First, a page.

Bil’s rating (out of 5): BBBB
China/USA, 2020. Glen Keane Productions, Janet Yang Productions, Netflix, Pearl Studio. Screenplay by Audrey Wells, additional screenplay material by Jennifer Yee McDevitt, Alice Wu. Produced by Peilin Chou, Gennie Rim. Music by Steven Price. Production Design by Celine Desrumaux. Costume Design by Guo Pei. Film Editing by Edie Ichioka. American Cinema Editors Award 2020. Golden Globe Awards 2020. North Carolina Film Critics Awards 2020. Online Film Critics Awards 2020. Producers Guild Awards 2020. Washington Film Critics Awards 2020.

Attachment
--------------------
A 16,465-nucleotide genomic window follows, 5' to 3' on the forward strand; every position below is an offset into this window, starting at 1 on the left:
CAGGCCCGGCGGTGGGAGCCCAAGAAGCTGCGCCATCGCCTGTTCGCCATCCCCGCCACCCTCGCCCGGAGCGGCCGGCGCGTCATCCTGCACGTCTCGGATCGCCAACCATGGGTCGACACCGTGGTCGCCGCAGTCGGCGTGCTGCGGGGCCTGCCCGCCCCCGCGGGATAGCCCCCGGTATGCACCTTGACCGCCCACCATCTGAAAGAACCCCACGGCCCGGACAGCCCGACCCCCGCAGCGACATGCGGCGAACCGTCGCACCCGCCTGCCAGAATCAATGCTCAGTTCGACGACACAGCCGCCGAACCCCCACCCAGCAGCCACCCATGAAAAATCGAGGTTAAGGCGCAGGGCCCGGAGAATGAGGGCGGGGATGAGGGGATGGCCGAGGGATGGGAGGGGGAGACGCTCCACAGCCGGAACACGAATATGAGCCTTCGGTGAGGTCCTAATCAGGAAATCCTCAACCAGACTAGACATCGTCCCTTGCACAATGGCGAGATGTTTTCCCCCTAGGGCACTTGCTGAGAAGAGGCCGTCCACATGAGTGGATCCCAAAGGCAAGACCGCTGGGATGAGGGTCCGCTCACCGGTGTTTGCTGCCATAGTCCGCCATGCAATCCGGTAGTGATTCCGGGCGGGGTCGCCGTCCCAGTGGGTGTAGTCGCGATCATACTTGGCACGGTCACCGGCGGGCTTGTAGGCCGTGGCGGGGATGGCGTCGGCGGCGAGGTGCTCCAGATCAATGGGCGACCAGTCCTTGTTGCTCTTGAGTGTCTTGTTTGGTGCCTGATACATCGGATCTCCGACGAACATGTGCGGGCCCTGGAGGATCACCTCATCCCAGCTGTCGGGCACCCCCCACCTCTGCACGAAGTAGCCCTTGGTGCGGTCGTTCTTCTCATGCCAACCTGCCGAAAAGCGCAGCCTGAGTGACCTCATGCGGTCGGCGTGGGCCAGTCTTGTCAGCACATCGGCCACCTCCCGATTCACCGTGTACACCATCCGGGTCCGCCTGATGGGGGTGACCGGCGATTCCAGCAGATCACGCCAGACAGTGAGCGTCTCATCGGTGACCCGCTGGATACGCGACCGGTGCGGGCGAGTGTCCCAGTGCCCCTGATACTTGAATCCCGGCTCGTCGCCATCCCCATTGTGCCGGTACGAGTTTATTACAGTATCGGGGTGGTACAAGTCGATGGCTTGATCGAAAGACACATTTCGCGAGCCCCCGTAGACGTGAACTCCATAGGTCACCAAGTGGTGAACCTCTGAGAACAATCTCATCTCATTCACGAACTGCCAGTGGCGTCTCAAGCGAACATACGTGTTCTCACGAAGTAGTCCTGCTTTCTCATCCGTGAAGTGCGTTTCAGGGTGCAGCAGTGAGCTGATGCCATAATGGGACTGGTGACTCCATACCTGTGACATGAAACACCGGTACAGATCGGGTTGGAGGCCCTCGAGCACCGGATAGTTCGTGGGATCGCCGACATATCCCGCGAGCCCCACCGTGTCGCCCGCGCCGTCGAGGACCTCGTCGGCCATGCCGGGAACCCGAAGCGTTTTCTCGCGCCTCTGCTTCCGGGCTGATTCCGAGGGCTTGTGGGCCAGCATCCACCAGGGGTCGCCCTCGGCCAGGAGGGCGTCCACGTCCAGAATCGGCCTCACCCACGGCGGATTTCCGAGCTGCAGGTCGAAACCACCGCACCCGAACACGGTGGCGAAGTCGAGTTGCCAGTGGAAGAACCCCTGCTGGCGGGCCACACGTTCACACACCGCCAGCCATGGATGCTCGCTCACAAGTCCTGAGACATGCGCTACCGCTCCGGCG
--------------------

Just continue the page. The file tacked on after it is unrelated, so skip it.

Fei Fei (voiced by Cathy Ang) has an idyllic life with her happily married parents, running a stand that sells moon cakes that are a local favourite because of their special recipe. At night before bed, Fei Fei’s mother tells her stories about the moon goddess Chang-e, who languishes in the sky waiting to be reunited with her faithful lover Hou Yi. The happy days are marked and measured by the constant presence of moon cakes until illness ruins their bliss and Fei Fei’s mother dies, leaving her feeling alone but still keeping the stand running with her father and her adorable pet bunny at her side. When dad (John Cho) comes home with a new friend named Mrs. Zhong (Sandra Oh), Fei Fei interprets her father’s moving on as a willful act of forgetting her mother’s existence; to add insult to injury, this interloping woman brings with her a boisterous brat of a son named Chin and, to Fei Fei’s pain and dismay, her own augmented moon cake recipe. Fei Fei sees no other option available to her but to break this relationship up, and what better way to do it, at the same time avoiding your own inability to process your grief, then to build a rocket to the moon? Fei Fei believes that if she could just get a picture of herself with Chang-e, it will make her father remember that he is still in love with his late wife and will forget about this nonsensical new woman. Because this is a delightful animated film, she actually makes it to her lunar destination (with the help of the goddess’s own minions), but what she finds is a colourful place populated by unhappy creatures enduring the unreasonable demands of a deity who is herself deep in sorrow. Chang-e (Phillipa Soo) has grown wretched in her longing to find her beloved again and all the bouncy, unusual creatures around her live in fear of her rage. She demands a gift of Fei Fei but our heroine does not know how to fulfil the request, attempting to figure out the puzzle in order to get what she came for. The details get muddy here, the story loses touch with the emotional element temporarily as it gets caught up in a series of convoluted quests and tokens and trinkets, but when it’s ready to get back to the heart of what it’s all about, which is a really touching tale that can help children dealing with grief, it hits its mark beautifully. There’s a selection of songs that pass as tuneful but don’t quite match the charm of the characters and screenplay created by the late Audrey Wells, who passed away in 2018 and to whom this perceptive film is dedicated.